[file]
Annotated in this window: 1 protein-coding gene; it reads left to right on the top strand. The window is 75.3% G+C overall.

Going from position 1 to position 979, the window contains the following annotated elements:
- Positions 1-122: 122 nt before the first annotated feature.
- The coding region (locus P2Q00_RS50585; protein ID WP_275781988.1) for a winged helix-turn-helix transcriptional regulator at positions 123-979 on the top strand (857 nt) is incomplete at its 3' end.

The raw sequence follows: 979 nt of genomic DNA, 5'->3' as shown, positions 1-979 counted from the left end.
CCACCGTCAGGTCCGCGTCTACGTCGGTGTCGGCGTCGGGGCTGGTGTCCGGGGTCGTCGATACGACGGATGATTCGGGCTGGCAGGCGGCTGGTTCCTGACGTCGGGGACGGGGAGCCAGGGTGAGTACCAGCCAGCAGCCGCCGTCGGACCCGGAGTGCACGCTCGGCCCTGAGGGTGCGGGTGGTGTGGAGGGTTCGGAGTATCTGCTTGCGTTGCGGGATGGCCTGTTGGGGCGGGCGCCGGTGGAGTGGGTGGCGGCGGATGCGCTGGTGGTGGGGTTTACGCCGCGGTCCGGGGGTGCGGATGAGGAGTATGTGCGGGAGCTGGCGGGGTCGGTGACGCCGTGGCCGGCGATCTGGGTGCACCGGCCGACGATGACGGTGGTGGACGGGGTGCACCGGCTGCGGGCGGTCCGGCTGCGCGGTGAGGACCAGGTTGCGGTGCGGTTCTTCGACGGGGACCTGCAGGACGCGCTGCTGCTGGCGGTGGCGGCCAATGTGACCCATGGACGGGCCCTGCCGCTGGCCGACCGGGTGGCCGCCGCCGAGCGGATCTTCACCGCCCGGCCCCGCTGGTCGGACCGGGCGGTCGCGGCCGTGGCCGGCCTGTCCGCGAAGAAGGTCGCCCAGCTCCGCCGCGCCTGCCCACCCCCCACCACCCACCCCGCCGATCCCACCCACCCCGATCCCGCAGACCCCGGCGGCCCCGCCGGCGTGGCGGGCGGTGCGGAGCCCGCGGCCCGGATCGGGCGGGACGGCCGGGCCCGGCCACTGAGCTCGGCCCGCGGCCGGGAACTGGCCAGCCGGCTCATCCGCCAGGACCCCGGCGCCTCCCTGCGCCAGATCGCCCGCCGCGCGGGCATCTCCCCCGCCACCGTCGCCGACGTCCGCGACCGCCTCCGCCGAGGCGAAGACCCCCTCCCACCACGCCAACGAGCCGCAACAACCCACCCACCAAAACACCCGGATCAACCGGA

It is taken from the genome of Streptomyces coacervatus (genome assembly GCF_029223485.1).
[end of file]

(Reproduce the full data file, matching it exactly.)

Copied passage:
Annotated in this window: 1 protein-coding gene; it reads left to right on the top strand. The window is 75.3% G+C overall.

Going from position 1 to position 979, the window contains the following annotated elements:
- Positions 1-122: 122 nt before the first annotated feature.
- The coding region (locus P2Q00_RS50585; protein ID WP_275781988.1) for a winged helix-turn-helix transcriptional regulator at positions 123-979 on the top strand (857 nt) is incomplete at its 3' end.

The raw sequence follows: 979 nt of genomic DNA, 5'->3' as shown, positions 1-979 counted from the left end.
CCACCGTCAGGTCCGCGTCTACGTCGGTGTCGGCGTCGGGGCTGGTGTCCGGGGTCGTCGATACGACGGATGATTCGGGCTGGCAGGCGGCTGGTTCCTGACGTCGGGGACGGGGAGCCAGGGTGAGTACCAGCCAGCAGCCGCCGTCGGACCCGGAGTGCACGCTCGGCCCTGAGGGTGCGGGTGGTGTGGAGGGTTCGGAGTATCTGCTTGCGTTGCGGGATGGCCTGTTGGGGCGGGCGCCGGTGGAGTGGGTGGCGGCGGATGCGCTGGTGGTGGGGTTTACGCCGCGGTCCGGGGGTGCGGATGAGGAGTATGTGCGGGAGCTGGCGGGGTCGGTGACGCCGTGGCCGGCGATCTGGGTGCACCGGCCGACGATGACGGTGGTGGACGGGGTGCACCGGCTGCGGGCGGTCCGGCTGCGCGGTGAGGACCAGGTTGCGGTGCGGTTCTTCGACGGGGACCTGCAGGACGCGCTGCTGCTGGCGGTGGCGGCCAATGTGACCCATGGACGGGCCCTGCCGCTGGCCGACCGGGTGGCCGCCGCCGAGCGGATCTTCACCGCCCGGCCCCGCTGGTCGGACCGGGCGGTCGCGGCCGTGGCCGGCCTGTCCGCGAAGAAGGTCGCCCAGCTCCGCCGCGCCTGCCCACCCCCCACCACCCACCCCGCCGATCCCACCCACCCCGATCCCGCAGACCCCGGCGGCCCCGCCGGCGTGGCGGGCGGTGCGGAGCCCGCGGCCCGGATCGGGCGGGACGGCCGGGCCCGGCCACTGAGCTCGGCCCGCGGCCGGGAACTGGCCAGCCGGCTCATCCGCCAGGACCCCGGCGCCTCCCTGCGCCAGATCGCCCGCCGCGCGGGCATCTCCCCCGCCACCGTCGCCGACGTCCGCGACCGCCTCCGCCGAGGCGAAGACCCCCTCCCACCACGCCAACGAGCCGCAACAACCCACCCACCAAAACACCCGGATCAACCGGA

It is taken from the genome of Streptomyces coacervatus (genome assembly GCF_029223485.1).